Considered as a subject taught in academic film studies, European cinema is unproblematic: the "impossibility" which I mentioned in the introduction has
itself been "institutionalized" and become something of a fixed trope of discourse. As a consequence, despite or because of the difficulties of defining what European cinema is, a growing number of books are being edited and published on the topic since the early 1990s, servicing the needs of the curriculum. Many opt for a pragmatic approach; they either treat Europe as an accumulation of national cinemas, with each getting its turn, or they highlight outstanding authors standing in for the nation and sometimes even for the entirety of a country's film production and filmmaking. What is notable is that the majority of these books originate from Britain, a country whose relation to "Europe" in matters cinema at once reflects and contradicts its population's widely shared Euro-skeptic political stance. Often quick to draw a line between itself and the "isolated" continent, Britain has nonetheless been more successful than any other European country in penetrating this continent with its films. Titles like Four Weddings and a Funeral, Shakespeare in Love, The English Patient, The Remains of the Day, the films of Ken Loach or Mike Leigh, not to mention the James Bond films, Mr. Bean or Monty Python are all familiar to audiences in Germany, France, Italy and elsewhere. Peter Greenaway's work is more welcome in Germany or the Netherlands than he is appreciated in his own country, while Derek Jarman, Isaak Julien and Sally Potter have solid followings in European avant-garde and art worlds. Neither France nor Italy are Britain's competitors, but only Hollywood, where many of Britain's most gifted directors have indeed sought access and found success (Ridley and Tony Scott, Adrian Lyne, Alan Parker and Mike Figgis, to name but the most obvious). The linguistic proximity helps, and British actors - often theatre-trained - have been among the export assets the country has invested in Hollywood (and therefore made internationally known) ever since the coming of sound. But producers, directors of photography, sound technicians and other film specialists have also made their way to Hollywood, increasingly so since the 1980s.11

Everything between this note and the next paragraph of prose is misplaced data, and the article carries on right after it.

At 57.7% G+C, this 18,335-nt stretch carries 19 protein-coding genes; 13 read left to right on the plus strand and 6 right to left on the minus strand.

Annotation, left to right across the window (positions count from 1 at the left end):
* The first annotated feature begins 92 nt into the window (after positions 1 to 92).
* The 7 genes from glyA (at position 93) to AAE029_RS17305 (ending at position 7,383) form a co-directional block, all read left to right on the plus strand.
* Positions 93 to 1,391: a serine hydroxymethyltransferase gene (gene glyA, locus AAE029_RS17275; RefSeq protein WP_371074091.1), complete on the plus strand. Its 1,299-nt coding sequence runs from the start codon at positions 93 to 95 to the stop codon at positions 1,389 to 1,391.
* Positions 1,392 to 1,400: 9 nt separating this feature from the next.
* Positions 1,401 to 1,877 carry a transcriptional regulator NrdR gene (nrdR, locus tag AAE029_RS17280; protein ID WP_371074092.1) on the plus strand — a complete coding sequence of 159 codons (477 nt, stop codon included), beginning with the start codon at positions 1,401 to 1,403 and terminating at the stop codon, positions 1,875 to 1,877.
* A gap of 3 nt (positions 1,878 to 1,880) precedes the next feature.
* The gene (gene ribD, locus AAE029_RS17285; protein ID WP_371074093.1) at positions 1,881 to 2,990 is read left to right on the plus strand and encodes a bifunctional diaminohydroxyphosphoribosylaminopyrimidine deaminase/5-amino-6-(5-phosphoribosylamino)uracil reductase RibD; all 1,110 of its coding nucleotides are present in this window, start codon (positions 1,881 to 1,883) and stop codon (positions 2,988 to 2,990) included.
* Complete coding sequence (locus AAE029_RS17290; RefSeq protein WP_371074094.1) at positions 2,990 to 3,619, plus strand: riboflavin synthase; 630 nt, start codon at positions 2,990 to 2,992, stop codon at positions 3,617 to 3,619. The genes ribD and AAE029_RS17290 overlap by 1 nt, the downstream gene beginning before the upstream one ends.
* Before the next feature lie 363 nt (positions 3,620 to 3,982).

British cinema thus has always been facing the United States, while its back, so to speak, was turned to Europe. So why this interest in European cinema? First of all, it responds to a dilemma, internal to universities, whose departments of modern languages have been under threat. From the mid-1980s onwards, their mainly literature-based language studies of French, Italian, Spanish or German failed to enroll students in sufficient numbers. In many universities the choice was a stark one: either close down departments altogether, or amalgamate them into European studies, and try to attract new students by drawing on cultural studies, media studies and film studies, rather than relying solely on literary authors and texts of similarly canonical authority. Yet the debate about national cinema, and therefore also the thinking behind the books on European cinema, continues a long tradition in Britain. Rather than originating only in the hard-pressed areas of the humanities, the European dimension has accompa nied the establishment of film studies in British universities since the 1970s. As a question about what is typical or specific about a nation's cinema, and its obverse: "what is the function of cinema in articulating nationhood and fostering the sense of belonging," the debate owes it productive vitality in Britain to a conjuncture that could be called the "interference history" between film studies, television studies and cultural studies. Several phases and stages can be identified in this history, and they need to be recapitulated, if one is to understand what is at stake also in any substantive move from national cinema to what I am calling "New Cinema Europe," and to appreciate what new knowledge this move can be expected to produce. Paradoxically, it may have been the very fact that by the mid-1990s the discussion around national cinema had - depending on one's view - hardened into dogma or reached a generally accepted consensus around a particular set of arguments that encouraged the desire to conceptualize the field differently, or at the very least to signal such a need.
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